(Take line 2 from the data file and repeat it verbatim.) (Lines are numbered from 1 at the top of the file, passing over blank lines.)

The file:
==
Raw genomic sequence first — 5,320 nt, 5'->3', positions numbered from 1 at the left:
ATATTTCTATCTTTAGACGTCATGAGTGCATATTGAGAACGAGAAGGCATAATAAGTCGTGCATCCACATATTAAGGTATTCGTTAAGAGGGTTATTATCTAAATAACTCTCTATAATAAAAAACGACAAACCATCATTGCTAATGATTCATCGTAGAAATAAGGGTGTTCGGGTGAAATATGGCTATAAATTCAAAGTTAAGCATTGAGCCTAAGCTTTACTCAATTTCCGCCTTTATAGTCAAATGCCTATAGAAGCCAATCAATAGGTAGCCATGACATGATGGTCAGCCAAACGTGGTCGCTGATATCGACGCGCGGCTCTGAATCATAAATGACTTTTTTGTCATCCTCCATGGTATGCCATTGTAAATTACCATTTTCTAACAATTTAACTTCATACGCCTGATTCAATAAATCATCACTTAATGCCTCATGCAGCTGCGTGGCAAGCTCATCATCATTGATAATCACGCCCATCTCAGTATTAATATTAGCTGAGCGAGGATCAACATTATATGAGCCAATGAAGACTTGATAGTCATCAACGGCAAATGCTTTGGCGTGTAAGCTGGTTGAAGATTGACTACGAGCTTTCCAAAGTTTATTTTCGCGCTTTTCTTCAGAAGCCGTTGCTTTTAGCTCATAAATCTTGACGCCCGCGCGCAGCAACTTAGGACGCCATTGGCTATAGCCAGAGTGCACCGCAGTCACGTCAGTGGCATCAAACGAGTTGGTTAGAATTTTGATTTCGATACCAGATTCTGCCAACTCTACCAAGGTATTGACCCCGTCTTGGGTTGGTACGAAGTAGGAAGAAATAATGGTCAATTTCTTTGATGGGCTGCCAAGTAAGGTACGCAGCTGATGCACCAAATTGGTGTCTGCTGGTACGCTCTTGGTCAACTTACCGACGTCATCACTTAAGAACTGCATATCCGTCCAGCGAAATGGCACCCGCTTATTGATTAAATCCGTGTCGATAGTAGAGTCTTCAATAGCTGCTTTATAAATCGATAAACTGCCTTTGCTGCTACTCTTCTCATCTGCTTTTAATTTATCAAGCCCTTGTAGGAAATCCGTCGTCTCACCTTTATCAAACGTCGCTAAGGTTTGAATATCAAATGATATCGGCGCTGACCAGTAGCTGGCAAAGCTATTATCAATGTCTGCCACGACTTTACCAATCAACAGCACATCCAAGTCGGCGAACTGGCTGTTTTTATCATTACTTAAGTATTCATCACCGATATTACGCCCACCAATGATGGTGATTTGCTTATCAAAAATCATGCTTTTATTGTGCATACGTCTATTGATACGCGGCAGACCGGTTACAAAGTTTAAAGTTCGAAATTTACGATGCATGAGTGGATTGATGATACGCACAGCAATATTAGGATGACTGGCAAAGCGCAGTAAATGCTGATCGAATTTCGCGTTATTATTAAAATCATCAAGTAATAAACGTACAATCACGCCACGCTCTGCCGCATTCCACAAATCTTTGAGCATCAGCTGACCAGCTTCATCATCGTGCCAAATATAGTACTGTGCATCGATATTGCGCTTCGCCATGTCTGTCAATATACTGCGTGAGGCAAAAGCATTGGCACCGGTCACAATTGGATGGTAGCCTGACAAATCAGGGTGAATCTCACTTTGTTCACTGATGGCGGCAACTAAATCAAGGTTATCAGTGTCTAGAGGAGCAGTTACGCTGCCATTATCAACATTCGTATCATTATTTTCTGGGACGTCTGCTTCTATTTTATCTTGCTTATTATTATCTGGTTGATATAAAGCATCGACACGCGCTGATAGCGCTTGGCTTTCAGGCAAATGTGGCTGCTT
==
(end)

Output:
ATATTTCTATCTTTAGACGTCATGAGTGCATATTGAGAACGAGAAGGCATAATAAGTCGTGCATCCACATATTAAGGTATTCGTTAAGAGGGTTATTATCTAAATAACTCTCTATAATAAAAAACGACAAACCATCATTGCTAATGATTCATCGTAGAAATAAGGGTGTTCGGGTGAAATATGGCTATAAATTCAAAGTTAAGCATTGAGCCTAAGCTTTACTCAATTTCCGCCTTTATAGTCAAATGCCTATAGAAGCCAATCAATAGGTAGCCATGACATGATGGTCAGCCAAACGTGGTCGCTGATATCGACGCGCGGCTCTGAATCATAAATGACTTTTTTGTCATCCTCCATGGTATGCCATTGTAAATTACCATTTTCTAACAATTTAACTTCATACGCCTGATTCAATAAATCATCACTTAATGCCTCATGCAGCTGCGTGGCAAGCTCATCATCATTGATAATCACGCCCATCTCAGTATTAATATTAGCTGAGCGAGGATCAACATTATATGAGCCAATGAAGACTTGATAGTCATCAACGGCAAATGCTTTGGCGTGTAAGCTGGTTGAAGATTGACTACGAGCTTTCCAAAGTTTATTTTCGCGCTTTTCTTCAGAAGCCGTTGCTTTTAGCTCATAAATCTTGACGCCCGCGCGCAGCAACTTAGGACGCCATTGGCTATAGCCAGAGTGCACCGCAGTCACGTCAGTGGCATCAAACGAGTTGGTTAGAATTTTGATTTCGATACCAGATTCTGCCAACTCTACCAAGGTATTGACCCCGTCTTGGGTTGGTACGAAGTAGGAAGAAATAATGGTCAATTTCTTTGATGGGCTGCCAAGTAAGGTACGCAGCTGATGCACCAAATTGGTGTCTGCTGGTACGCTCTTGGTCAACTTACCGACGTCATCACTTAAGAACTGCATATCCGTCCAGCGAAATGGCACCCGCTTATTGATTAAATCCGTGTCGATAGTAGAGTCTTCAATAGCTGCTTTATAAATCGATAAACTGCCTTTGCTGCTACTCTTCTCATCTGCTTTTAATTTATCAAGCCCTTGTAGGAAATCCGTCGTCTCACCTTTATCAAACGTCGCTAAGGTTTGAATATCAAATGATATCGGCGCTGACCAGTAGCTGGCAAAGCTATTATCAATGTCTGCCACGACTTTACCAATCAACAGCACATCCAAGTCGGCGAACTGGCTGTTTTTATCATTACTTAAGTATTCATCACCGATATTACGCCCACCAATGATGGTGATTTGCTTATCAAAAATCATGCTTTTATTGTGCATACGTCTATTGATACGCGGCAGACCGGTTACAAAGTTTAAAGTTCGAAATTTACGATGCATGAGTGGATTGATGATACGCACAGCAATATTAGGATGACTGGCAAAGCGCAGTAAATGCTGATCGAATTTCGCGTTATTATTAAAATCATCAAGTAATAAACGTACAATCACGCCACGCTCTGCCGCATTCCACAAATCTTTGAGCATCAGCTGACCAGCTTCATCATCGTGCCAAATATAGTACTGTGCATCGATATTGCGCTTCGCCATGTCTGTCAATATACTGCGTGAGGCAAAAGCATTGGCACCGGTCACAATTGGATGGTAGCCTGACAAATCAGGGTGAATCTCACTTTGTTCACTGATGGCGGCAACTAAATCAAGGTTATCAGTGTCTAGAGGAGCAGTTACGCTGCCATTATCAACATTCGTATCATTATTTTCTGGGACGTCTGCTTCTATTTTATCTTGCTTATTATTATCTGGTTGATATAAAGCATCGACACGCGCTGATAGCGCTTGGCTTTCAGGCAAATGTGGCTGCTT